When Lyndon Johnson became president, he brought two beagles named Him and Her to the White House. Both Him and Her attended official White House functions. Even though Him once left a puddle on a chair during a party, the president refused to make Him stay elsewhere while his master entertained. Both Him and Her had the run of the Oval Office. Johnson signed the law that created The Great Society–a set of programs that gave more rights to African Americans and poor people–in the presence of his dogs.
Johnson often combined press conferences with dog walks. Most of the time, these walks went well. The walks made good copy for reporters because the public loved seeing the president with his beagles. Johnson tried to get his dogs to do different tricks for the cameras. He stuffed his pockets with candy-coated doggy vitamins to get Him and Her to perform.
One act, however, made the American people and Johnson’s dogs howl. During a press conference, Johnson picked one of the beagles up by its ears. Animal rights groups complained that Johnson was mistreating the dogs. Suddenly Johnson and his dogs were front-page news. Other than that incident, however, Him and Her seemed to enjoy their time as presidential pups.
After Him and Her died, Johnson felt pretty lonely in that big house. Fortunately his daughter found a stray running along the highway. She stopped at a gas station to ask whom he belonged to, but no one knew. She decided to bring the little white dog to the White House.
Lyndon Johnson Family on Christmas Eve 1968. Johnson is holding Yuki
Johnson loved the little mutt and named him Yuki. Johnson said that Yuki was “the friendliest, the smartest, and the most constant in his attentions of all the dogs I’ve known.” The president took Yuki with him everywhere. He and the dog travelled together on Air Force One. Yuki attended cabinet meetings, though he did so under the table. Unlike President Harding’s dog Laddie Boy, Yuki did not sit in his own chair for cabinet meetings.
One of Johnson’s favorite things to do with Yuki was to howl with him. Johnson claimed that Yuki “had a Texas accent.” Yuki and the president howled together in the presence of important visitors like the Chancellor of Germany, who was a bit shocked at the performance!
The president needed the support of his loyal dog as protests against the Vietnam War increased.
Yuki went back to Johnson’s Texas ranch after his master retired from the presidency. He was at Johnson’s side in 1973 when the former president died.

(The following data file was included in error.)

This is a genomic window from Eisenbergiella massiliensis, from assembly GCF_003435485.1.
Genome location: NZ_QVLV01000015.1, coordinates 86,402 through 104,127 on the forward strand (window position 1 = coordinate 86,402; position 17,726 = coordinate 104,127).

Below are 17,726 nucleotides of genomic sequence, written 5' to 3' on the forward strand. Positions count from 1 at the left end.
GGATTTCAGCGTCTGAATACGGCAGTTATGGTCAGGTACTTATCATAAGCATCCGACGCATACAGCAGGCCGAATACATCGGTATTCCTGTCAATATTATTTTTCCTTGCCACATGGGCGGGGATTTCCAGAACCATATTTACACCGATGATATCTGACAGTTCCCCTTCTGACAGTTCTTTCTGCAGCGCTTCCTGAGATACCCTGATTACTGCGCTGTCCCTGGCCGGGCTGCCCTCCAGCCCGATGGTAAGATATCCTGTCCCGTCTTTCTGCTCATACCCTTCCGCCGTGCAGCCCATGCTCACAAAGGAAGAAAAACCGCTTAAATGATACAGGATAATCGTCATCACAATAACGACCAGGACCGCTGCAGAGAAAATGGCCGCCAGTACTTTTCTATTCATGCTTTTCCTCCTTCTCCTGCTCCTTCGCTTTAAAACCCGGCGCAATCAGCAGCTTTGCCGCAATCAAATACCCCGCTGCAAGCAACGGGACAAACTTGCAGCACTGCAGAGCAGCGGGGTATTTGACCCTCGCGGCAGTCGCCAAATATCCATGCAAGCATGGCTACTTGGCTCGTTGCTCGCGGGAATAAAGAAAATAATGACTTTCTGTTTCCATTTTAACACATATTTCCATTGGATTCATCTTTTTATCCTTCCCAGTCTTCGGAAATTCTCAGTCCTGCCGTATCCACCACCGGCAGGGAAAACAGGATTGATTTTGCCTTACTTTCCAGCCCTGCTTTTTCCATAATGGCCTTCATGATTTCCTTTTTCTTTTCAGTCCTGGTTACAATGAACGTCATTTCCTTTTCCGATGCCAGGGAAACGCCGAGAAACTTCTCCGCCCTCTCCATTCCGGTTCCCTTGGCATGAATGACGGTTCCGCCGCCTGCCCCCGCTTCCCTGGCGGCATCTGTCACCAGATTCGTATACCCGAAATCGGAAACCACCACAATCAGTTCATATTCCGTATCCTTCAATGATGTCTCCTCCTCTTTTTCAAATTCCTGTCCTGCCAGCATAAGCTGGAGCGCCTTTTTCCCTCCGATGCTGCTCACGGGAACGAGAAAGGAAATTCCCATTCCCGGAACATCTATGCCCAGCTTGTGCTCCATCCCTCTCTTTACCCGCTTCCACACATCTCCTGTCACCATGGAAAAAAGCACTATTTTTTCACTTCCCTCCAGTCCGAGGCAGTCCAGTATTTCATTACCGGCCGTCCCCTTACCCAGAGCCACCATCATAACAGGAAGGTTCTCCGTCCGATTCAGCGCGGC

Calvin Coolidge had an appropriate birthday for a future president; he was born on the Fourth of July. As the son of a Vermont general store owner, he would shy away from strangers who came to his father’s shop. He remained distant and uncomfortable in social gatherings for the rest of his life.
Coolidge was visiting his father when he was awakened by the news of President Harding’s death. As Harding’s vice-president, he now had to lead the country. Since his father was a notary public, he performed the oath of office for his son.
Official Presidential Portrait of Calvin Coolidge
Once president, Coolidge promoted the interests of big business. He believed “the more a man makes, the more he can pay his workmen.” Businesses were especially productive during the Coolidge administration. For the first time the middle class could afford to buy items like automobiles and washing machines.
His decisions on social issues were primarily negative; he upheld a strict immigration policy and believed the government should not help the poor. Yet after the scandals of the Harding administration, people admired his honesty. They also liked the fact that the economy was doing well.
Coolidge had many personal flaws. He was reluctant to speak at or even attend social gatherings, and when he did speak, what he said was often tactless. Fortunately for guests, his flaws were offset by the graciousness of his wife.
Though “Silent Cal” seemed like a cold fish to the outside world, Coolidge loved his family. He was devastated by his son Calvin’s death. He said “If I had not been President he would not have raised a blister on his toe…playing lawn tennis on the South grounds…which resulted in blood poisoning…When he went, the power and the glory of the Presidency went with him.”
Coolidge’s economic policies while in office would later inspire the administration of Ronald Reagan.
Although President Warren Harding accomplished little while in office, he invented the now common presidential doggie photo op. Harding loved dogs and used them during his presidential campaign to demonstrate his connection to the average person. The Hardings’ Airedale Laddie Boy certainly knew how to steal the spotlight. His popularity with reporters was so great that they often quoted him in pretend interviews. For example, one newspaper included Laddie Boy’s hope that watchdogs would be given an eight-hour workday.
Laddie Boy was always included in White House activities, such as welcoming visitors. Harding even gave the dog a hand carved chair to sit in during cabinet meetings. Considering the financial problems and scandals his administration encountered, Harding must have felt comforted by Laddie Boy’s presence at official White House functions. On his birthday, other local dogs were invited to share Laddie Boy’s birthday cake made out of dog biscuits.
Despite his celebrity status, Laddie Boy also enjoyed some regular dog activities in his free time. For example, Harding’s fondness for practicing his golf swing on the White House Lawn was matched by Laddie Boy’s enthusiasm for retrieving the golf balls. Laddie Boy also regularly brought the morning paper to his master.
Unlike his master, Laddie Boy’s popularity never diminished. When Harding died, schoolchildren collected pennies that were melted down and molded into a likeness of the dog. Today visitors to the Smithsonian in Washington, D.C can view Laddie Boy’s statue.